A recent report by Localcircles, a Delhi-based market research company, has revealed that a vast 74 per cent of people who experienced banking related frauds, never recovered their lost money.
According to the report, as long as people continued storing their sensitive personal financial details, such as banking passwords, ATM cards’ details and others on their smartphone, email or computer or other devices, they remained vulnerable to financial frauds.
The report surveyed 32,000 people across 301 districts of India. About 62 per cent of the respondents were men, and the rest were women. About 43 per cent people were from tier-I cities, 30 per cent from tier-II, and the balance 27 per cent from tier-III, tier-IV, and rural districts.
The report said that about 29 per cent of consumers shared their ATM or debit card PIN details with their close family members, and about 4 per cent shared it with their domestic and office staff as well.
Besides, about 33 per cent consumers stored their bank account, debit or credit card and ATM passwords, Aadhaar and PAN details on email or computer. Lastly, about 11 per cent of consumers stored all these details on their mobile.
“Storing sensitive financial details on a phone’s contact list, email, or computer, poses a significant risk to cyberattacks, especially if the gadget is stolen or falls into wrong hands,” the report said.
“Regarding the practice of people storing sensitive financial information, these days, various online apps ask for permission to access one’s contact and messages. While some select apps can be trusted, others cannot be, and have been utilised to defraud people. Hence, people must be wary of storing sensitive financial information on their smartphones,” the report said.
Incidentally, the Reserve Bank of India has also said in an annual report that in the financial year 2020-21, the amount of money lost in frauds was Rs 1.38 lakh crore. About Rs 60,414 crore was lost in frauds where the amount involved was more than Rs 1 lakh, it said.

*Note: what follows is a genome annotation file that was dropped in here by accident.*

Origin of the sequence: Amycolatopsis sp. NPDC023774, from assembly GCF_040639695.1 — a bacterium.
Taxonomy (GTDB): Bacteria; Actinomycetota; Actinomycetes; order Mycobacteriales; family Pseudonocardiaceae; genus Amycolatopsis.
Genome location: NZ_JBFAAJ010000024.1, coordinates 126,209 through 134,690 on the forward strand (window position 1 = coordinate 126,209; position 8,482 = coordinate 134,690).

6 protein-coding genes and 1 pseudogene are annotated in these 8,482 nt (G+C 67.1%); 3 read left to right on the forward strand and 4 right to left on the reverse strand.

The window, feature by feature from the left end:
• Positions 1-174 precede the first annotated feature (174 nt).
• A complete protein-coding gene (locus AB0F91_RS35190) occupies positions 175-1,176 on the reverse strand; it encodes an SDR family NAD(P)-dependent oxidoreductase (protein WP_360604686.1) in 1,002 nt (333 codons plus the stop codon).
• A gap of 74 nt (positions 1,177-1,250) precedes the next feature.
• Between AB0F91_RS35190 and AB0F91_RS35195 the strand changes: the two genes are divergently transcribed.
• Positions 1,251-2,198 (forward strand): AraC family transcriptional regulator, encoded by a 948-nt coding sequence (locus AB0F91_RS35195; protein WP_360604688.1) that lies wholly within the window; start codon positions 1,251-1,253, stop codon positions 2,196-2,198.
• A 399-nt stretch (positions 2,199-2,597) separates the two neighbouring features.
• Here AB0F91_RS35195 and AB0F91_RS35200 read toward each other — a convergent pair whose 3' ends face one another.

Some Other Trends Observed
The survey also highlighted a few other aspects.
Magnitude of Frauds: About 42 per cent people surveyed said that in the last three years they or someone in their family experienced some kind of financial fraud. About 54 per cent said they had thankfully never experienced any financial fraud, while 4 per cent said that they experienced multiple financial frauds in the last three years.
"With a massive chunk of users falling prey to OTP frauds, the government and the RBI have sent regular cautionary communications to the masses. Representatives from a bank or a government agency will never ask for an OTP, so users must ensure they do not share their OTPs with anyone over a phone call or in person. Similarly, businesses too face the problem of online fraud," said Ranjan R Reddy, founder and CEO, Bureau, a cyber security company.
Types Of Financial Frauds: It was found that bank account frauds had the highest victims, at 29 per cent, followed by e-commerce website frauds at 24 per cent. About 8 per cent of those surveyed mentioned experiencing ATM card fraud, while 18 per cent people said they experienced debit and credit card fraud.
"With the increase in digital adoption and resultant online transactions in the form of e-commerce or banking, there has been an overall increase in banking and transaction-related cybercrimes. OTP fraud, phishing, UPI fraud and data leaks are some of the issues plaguing Indians," added Reddy.
Aftermath Of The Fraud: A good 36 per cent of the people said that they are yet to receive the money lost in fraud. “The matter is still pending” is what most respondents said. Only about 10 per cent people got their money back after complaining with the platform, and about 7 per cent people said they filed a complaint with the relevant authorities and got their money back.
In total, about 17 per cent people got their money back.
“If only 17 per cent who faced a financial fraud were able to get their funds back, then it clearly indicates that even for those who complain, only one in six are likely to find the redressal and that too after many follow-ups, and after a long time. Similarly, the policing system, which is the first complaint point for a large majority of Indians, is just not sensitised to handle such issues or even provide guidance,” the report concluded.